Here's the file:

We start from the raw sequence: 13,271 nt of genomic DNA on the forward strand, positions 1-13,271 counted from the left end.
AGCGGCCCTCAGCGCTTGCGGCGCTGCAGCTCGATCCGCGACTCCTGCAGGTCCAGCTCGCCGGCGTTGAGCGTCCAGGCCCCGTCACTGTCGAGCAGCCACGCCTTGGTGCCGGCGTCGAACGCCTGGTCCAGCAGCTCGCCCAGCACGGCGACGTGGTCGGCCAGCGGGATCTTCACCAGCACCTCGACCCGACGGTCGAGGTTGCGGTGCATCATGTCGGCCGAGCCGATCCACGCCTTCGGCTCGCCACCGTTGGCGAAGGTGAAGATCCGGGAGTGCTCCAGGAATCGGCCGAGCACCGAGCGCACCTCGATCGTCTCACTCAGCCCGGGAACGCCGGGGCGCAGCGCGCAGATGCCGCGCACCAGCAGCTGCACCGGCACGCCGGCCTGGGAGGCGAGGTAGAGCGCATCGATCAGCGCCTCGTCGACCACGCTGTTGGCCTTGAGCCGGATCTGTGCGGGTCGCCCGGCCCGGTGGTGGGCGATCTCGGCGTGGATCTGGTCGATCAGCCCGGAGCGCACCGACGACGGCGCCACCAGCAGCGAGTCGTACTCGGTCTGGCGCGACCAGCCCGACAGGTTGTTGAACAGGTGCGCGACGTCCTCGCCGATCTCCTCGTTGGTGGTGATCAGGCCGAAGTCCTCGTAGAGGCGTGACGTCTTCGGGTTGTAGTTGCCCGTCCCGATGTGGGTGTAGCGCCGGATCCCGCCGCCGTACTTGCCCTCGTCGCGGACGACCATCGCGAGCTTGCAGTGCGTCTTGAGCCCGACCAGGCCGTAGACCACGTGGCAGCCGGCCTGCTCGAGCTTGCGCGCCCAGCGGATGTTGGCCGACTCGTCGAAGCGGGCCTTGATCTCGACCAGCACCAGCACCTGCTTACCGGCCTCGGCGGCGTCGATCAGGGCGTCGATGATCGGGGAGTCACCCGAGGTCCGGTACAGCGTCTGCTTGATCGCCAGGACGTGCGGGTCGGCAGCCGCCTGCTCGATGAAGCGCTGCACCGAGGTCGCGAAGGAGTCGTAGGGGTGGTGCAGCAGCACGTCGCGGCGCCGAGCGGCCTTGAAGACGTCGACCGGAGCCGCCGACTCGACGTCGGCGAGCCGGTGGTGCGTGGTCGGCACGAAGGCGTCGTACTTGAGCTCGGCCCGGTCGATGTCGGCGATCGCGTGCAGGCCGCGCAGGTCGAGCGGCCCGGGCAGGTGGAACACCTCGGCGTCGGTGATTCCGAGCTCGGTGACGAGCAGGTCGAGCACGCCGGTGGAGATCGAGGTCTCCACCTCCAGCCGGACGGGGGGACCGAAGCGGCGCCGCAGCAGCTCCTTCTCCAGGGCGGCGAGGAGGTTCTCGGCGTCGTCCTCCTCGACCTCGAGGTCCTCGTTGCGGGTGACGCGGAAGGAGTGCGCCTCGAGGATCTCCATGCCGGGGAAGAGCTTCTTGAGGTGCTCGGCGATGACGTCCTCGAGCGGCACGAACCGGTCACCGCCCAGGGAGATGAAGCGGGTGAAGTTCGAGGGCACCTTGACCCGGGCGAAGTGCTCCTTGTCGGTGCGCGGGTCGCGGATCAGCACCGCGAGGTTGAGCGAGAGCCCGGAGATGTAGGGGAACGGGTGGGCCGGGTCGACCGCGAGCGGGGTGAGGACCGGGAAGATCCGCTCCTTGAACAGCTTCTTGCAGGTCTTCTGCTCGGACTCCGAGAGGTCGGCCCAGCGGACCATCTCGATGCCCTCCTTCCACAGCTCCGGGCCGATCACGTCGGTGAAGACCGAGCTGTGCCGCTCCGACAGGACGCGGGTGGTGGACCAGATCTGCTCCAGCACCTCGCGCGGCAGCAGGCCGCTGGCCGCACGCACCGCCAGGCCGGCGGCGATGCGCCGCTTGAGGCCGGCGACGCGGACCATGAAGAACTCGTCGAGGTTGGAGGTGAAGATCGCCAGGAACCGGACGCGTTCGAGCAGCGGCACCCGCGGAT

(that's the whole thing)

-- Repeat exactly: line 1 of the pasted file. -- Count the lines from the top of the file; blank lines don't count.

We start from the raw sequence: 13,271 nt of genomic DNA on the forward strand, positions 1-13,271 counted from the left end.